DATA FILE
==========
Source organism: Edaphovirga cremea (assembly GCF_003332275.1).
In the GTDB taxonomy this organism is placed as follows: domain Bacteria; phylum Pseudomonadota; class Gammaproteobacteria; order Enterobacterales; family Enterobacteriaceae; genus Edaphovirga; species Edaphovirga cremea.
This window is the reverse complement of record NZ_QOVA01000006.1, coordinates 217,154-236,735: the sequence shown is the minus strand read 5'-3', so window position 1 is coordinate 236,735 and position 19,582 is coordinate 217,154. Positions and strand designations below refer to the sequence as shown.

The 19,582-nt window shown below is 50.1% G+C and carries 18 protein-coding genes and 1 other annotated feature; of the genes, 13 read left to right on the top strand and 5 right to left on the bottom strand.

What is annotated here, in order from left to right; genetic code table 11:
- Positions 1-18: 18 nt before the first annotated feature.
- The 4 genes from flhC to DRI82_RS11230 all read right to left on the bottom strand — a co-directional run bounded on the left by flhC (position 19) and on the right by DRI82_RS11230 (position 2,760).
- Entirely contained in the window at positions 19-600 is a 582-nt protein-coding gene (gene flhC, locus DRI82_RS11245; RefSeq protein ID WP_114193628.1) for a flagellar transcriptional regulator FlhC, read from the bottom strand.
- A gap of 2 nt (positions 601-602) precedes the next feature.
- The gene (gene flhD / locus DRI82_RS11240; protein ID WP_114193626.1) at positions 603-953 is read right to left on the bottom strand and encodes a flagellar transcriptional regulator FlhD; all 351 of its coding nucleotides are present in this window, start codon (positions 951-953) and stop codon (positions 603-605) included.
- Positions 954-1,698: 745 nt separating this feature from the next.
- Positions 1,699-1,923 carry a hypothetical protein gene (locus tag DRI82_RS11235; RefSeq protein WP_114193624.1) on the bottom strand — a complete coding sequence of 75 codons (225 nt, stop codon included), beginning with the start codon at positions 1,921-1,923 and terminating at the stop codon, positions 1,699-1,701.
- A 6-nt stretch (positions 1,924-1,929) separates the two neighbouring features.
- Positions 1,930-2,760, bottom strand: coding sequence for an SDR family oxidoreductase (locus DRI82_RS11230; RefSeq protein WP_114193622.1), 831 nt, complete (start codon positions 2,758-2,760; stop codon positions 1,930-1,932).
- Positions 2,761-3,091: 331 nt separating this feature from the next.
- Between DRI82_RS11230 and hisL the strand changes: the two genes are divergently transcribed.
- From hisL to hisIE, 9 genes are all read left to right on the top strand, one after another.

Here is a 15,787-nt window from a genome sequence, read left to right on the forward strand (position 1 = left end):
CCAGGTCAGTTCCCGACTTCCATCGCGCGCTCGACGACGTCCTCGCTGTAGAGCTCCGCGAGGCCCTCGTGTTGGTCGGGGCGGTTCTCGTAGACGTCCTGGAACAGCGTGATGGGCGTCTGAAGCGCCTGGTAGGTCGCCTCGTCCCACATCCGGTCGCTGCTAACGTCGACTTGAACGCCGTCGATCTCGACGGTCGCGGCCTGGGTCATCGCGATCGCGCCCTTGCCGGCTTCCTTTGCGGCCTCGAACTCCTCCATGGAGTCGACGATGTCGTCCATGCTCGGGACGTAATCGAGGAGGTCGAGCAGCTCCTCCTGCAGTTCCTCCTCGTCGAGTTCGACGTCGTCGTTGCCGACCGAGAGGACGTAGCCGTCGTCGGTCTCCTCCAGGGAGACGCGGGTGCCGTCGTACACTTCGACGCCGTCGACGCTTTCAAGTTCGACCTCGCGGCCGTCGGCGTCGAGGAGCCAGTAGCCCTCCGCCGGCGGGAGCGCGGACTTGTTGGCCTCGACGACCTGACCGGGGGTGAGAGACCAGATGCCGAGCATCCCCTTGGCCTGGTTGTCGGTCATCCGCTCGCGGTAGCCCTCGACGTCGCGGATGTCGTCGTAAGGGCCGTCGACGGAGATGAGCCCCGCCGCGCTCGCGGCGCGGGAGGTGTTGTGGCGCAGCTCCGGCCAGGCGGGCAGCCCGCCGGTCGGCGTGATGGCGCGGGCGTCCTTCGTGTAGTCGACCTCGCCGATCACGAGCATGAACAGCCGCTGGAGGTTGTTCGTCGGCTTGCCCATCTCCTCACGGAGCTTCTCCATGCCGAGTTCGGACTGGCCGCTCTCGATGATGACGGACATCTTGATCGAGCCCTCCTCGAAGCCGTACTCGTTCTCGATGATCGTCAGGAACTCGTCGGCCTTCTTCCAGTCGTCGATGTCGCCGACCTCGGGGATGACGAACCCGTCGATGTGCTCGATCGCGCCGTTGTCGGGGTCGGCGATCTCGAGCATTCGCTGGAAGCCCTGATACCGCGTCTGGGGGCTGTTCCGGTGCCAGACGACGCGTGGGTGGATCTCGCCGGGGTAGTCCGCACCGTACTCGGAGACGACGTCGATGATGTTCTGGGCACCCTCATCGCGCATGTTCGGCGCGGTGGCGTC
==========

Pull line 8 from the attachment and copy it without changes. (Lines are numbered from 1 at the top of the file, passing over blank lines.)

- Entirely contained in the window at positions 19-600 is a 582-nt protein-coding gene (gene flhC, locus DRI82_RS11245; RefSeq protein ID WP_114193628.1) for a flagellar transcriptional regulator FlhC, read from the bottom strand.